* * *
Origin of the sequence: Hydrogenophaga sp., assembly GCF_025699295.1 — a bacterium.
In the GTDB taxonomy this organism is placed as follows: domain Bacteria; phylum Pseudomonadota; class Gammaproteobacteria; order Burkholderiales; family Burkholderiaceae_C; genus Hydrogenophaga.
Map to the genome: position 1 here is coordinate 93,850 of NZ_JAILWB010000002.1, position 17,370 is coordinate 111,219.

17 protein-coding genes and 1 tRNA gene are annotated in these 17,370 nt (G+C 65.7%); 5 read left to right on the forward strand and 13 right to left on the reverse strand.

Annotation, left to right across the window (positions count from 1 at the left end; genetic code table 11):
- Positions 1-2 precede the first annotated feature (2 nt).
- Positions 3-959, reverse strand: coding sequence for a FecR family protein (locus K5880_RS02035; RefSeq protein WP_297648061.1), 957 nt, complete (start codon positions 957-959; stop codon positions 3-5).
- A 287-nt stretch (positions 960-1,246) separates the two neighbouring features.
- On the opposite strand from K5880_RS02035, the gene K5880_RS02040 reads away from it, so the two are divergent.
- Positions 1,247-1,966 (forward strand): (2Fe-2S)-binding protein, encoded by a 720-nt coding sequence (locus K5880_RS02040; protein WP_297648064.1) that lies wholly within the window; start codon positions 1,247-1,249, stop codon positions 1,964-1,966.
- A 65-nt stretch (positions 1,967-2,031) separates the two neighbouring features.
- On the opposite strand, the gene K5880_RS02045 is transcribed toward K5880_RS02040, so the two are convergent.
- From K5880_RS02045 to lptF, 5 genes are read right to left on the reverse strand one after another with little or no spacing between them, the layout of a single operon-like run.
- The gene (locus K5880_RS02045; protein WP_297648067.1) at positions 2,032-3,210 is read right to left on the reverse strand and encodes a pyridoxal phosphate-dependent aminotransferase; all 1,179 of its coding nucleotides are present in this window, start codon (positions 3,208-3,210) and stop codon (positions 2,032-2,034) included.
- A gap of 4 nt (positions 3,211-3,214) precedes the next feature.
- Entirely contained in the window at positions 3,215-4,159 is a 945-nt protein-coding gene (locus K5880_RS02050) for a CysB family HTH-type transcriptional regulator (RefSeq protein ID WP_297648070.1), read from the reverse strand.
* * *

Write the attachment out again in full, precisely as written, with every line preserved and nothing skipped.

Origin of the sequence: Hydrogenophaga sp., assembly GCF_025699295.1 — a bacterium.
In the GTDB taxonomy this organism is placed as follows: domain Bacteria; phylum Pseudomonadota; class Gammaproteobacteria; order Burkholderiales; family Burkholderiaceae_C; genus Hydrogenophaga.
Map to the genome: position 1 here is coordinate 93,850 of NZ_JAILWB010000002.1, position 17,370 is coordinate 111,219.

17 protein-coding genes and 1 tRNA gene are annotated in these 17,370 nt (G+C 65.7%); 5 read left to right on the forward strand and 13 right to left on the reverse strand.

Annotation, left to right across the window (positions count from 1 at the left end; genetic code table 11):
- Positions 1-2 precede the first annotated feature (2 nt).
- Positions 3-959, reverse strand: coding sequence for a FecR family protein (locus K5880_RS02035; RefSeq protein WP_297648061.1), 957 nt, complete (start codon positions 957-959; stop codon positions 3-5).
- A 287-nt stretch (positions 960-1,246) separates the two neighbouring features.
- On the opposite strand from K5880_RS02035, the gene K5880_RS02040 reads away from it, so the two are divergent.
- Positions 1,247-1,966 (forward strand): (2Fe-2S)-binding protein, encoded by a 720-nt coding sequence (locus K5880_RS02040; protein WP_297648064.1) that lies wholly within the window; start codon positions 1,247-1,249, stop codon positions 1,964-1,966.
- A 65-nt stretch (positions 1,967-2,031) separates the two neighbouring features.
- On the opposite strand, the gene K5880_RS02045 is transcribed toward K5880_RS02040, so the two are convergent.
- From K5880_RS02045 to lptF, 5 genes are read right to left on the reverse strand one after another with little or no spacing between them, the layout of a single operon-like run.
- The gene (locus K5880_RS02045; protein WP_297648067.1) at positions 2,032-3,210 is read right to left on the reverse strand and encodes a pyridoxal phosphate-dependent aminotransferase; all 1,179 of its coding nucleotides are present in this window, start codon (positions 3,208-3,210) and stop codon (positions 2,032-2,034) included.
- A gap of 4 nt (positions 3,211-3,214) precedes the next feature.
- Entirely contained in the window at positions 3,215-4,159 is a 945-nt protein-coding gene (locus K5880_RS02050) for a CysB family HTH-type transcriptional regulator (RefSeq protein ID WP_297648070.1), read from the reverse strand.